• For a Tornado Watch, avoid mobile homes – Because tornadoes can quickly be upgraded from Watches to Warnings, and because tornado winds are powerful enough to carry a mobile home, you should avoid mobile homes if a Watch is issued. If you live in one, check your tie-downs, and head for an approved shelter.

 3. A Hurricane Warning

 Once a Warning is issued, you must take action. You know that a hurricane will be upon you within 24 hours, or that a tornado or a well-formed funnel cloud has been sighted in your area. Remember, as you read the hints that follow, you will have several hours to take your hurricane precautions; but you will have only a few minutes to take your tornado precautions. Plan accordingly. You may now have time to take some of the precautions listed. Every situation is different, so use your best judgment and work fast.

  • Avoid mobile homes
  • Avoid cars – Use extreme caution. And stay away from cars when the storm hits. Cars are no match for these powerful winds.

    For tornadoes: get out of your car immediately and seek shelter. Don’t try to race it. Tornadoes are fast and very erratic. If you can’t find a place to go, find a low lying area, lie flat, and cover your head. You’re safer out of your car than in it.

  • Secure home windows – Use plywood, storm shutters, or tape and placed diagonally.
  • Move or moor your boat. – You won’t have time in the case of a tornado, but with a hurricane you will have notice.
  • Bring emergency supplies to the safest area of your house. – Have flashlights, medications, radios, food, drink, etc., in your secure areas. The safest parts of the house will be interior hallways, central bathrooms or closets, and basements of reinforced concrete. Basements are especially ideal for tornadoes, but if you have a flooding problem, you may not want to go to the basement for a hurricane, which delivers hours of torrential rains.
  • Keep the television or radio on.

 4. During The Hurricane Storm

 A major windstorm can be very frightening. It can sound like anything from a violent downpour to a runaway freight train. But as scary as it may seem, the key is to remain calm.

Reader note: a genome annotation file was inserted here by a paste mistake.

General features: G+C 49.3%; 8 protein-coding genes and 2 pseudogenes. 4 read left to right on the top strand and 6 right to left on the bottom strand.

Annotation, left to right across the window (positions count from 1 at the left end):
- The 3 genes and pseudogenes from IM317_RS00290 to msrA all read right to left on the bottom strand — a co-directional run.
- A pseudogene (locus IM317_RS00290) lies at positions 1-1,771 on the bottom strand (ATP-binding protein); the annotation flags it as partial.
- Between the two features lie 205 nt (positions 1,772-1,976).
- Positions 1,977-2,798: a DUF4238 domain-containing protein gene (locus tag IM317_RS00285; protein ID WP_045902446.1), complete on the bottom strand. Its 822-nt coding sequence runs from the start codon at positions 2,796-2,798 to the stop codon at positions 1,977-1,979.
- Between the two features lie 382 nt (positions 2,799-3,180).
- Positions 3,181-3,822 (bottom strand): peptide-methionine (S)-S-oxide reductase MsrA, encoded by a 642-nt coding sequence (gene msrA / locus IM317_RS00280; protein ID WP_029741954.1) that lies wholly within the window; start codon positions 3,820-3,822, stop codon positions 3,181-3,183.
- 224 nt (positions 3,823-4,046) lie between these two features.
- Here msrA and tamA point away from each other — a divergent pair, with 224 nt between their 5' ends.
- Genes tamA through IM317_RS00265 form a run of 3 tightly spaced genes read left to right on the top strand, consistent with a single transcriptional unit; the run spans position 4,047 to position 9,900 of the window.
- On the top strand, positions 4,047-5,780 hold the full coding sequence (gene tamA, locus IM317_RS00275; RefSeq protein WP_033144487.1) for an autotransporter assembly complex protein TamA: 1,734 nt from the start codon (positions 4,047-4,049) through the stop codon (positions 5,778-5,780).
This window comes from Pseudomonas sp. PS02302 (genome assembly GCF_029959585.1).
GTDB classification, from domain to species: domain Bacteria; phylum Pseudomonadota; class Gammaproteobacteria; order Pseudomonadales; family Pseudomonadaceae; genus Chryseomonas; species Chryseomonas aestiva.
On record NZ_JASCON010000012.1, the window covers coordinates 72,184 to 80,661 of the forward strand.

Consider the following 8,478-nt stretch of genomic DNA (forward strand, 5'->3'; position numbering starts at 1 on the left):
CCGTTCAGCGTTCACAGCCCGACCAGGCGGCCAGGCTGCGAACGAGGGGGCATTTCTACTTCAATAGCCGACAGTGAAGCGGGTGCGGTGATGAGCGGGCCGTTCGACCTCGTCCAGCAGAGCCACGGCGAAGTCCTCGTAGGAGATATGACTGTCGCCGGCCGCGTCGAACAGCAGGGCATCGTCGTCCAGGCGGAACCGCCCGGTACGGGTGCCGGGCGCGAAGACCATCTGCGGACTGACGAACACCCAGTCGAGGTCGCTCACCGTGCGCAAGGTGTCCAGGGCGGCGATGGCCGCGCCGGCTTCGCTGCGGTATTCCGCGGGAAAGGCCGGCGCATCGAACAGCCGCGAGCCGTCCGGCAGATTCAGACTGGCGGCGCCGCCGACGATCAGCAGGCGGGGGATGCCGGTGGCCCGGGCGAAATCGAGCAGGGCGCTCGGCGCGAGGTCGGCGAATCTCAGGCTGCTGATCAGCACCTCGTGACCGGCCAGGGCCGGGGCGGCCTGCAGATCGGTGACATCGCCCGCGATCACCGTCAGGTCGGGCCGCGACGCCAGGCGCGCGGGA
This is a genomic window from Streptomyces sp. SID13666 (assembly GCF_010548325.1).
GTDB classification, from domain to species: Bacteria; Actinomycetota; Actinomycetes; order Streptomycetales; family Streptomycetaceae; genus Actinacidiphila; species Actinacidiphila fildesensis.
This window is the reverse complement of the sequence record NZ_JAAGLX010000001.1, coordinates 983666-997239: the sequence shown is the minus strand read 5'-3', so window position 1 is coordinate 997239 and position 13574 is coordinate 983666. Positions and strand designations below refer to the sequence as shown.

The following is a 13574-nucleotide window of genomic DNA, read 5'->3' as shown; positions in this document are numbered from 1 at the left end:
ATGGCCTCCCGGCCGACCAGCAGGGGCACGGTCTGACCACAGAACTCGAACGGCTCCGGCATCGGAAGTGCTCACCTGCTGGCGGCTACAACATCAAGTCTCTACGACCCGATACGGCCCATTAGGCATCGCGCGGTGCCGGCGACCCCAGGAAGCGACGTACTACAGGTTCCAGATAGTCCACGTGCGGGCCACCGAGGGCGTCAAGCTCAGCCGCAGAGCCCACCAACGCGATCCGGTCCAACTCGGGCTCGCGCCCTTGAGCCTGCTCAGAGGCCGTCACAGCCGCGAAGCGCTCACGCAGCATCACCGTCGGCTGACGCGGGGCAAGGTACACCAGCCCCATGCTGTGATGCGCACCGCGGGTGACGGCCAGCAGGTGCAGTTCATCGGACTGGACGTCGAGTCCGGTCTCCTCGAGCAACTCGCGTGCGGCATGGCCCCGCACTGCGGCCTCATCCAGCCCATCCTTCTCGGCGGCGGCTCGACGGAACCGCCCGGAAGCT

• Continue to listen to the radio.
  • Stay inside – In the case of a hurricane, don’t be fooled by momentary calm winds. In the eye (center) of the storm, it’s peaceful. But as the hurricane passes by, you’ll suddenly be bombarded by high-speed winds coming from the opposite direction. The eye can last anywhere from a few seconds to a half hour.
  • Stay in your safe area – Remain in the basement, interior hallway, interior closet, etc., until you’re sure, by listening to your radio, that the storm is over.
  • Try to keep facing toward the wind. – If you know exactly where the windstorm is, and what direction it’s heading, keep yourself as far away from the storm as as you can. Very simply, keep as many walls as possible between you and the storm.
  • Stay away from windows and glass doors.
  • Once again, remain calm – Your best protection in any emergency is keeping a cool, clear head.

5. The Aftermath

By listening to your portable radio you’ll know when the windstorm is over. If you don’t have a radio, wait at least one half hour to make sure that the storm is over. There is much to do in the aftermath of a tornado or hurricane. Knowing what to do, and when, will save you time, money and help ensure your family’s safety.

  • Watch for potential hazards – Weakened roads or bridges, broken or damaged power lines, broken glass, splintered wood and other sharp dangerous objects.
  • Be smart and safe with food.
  • Be safe about water. – Your best bet is to have several gallons of bottled water on hand. On average, keep three gallons of water per family member. This will hold you for at least three days.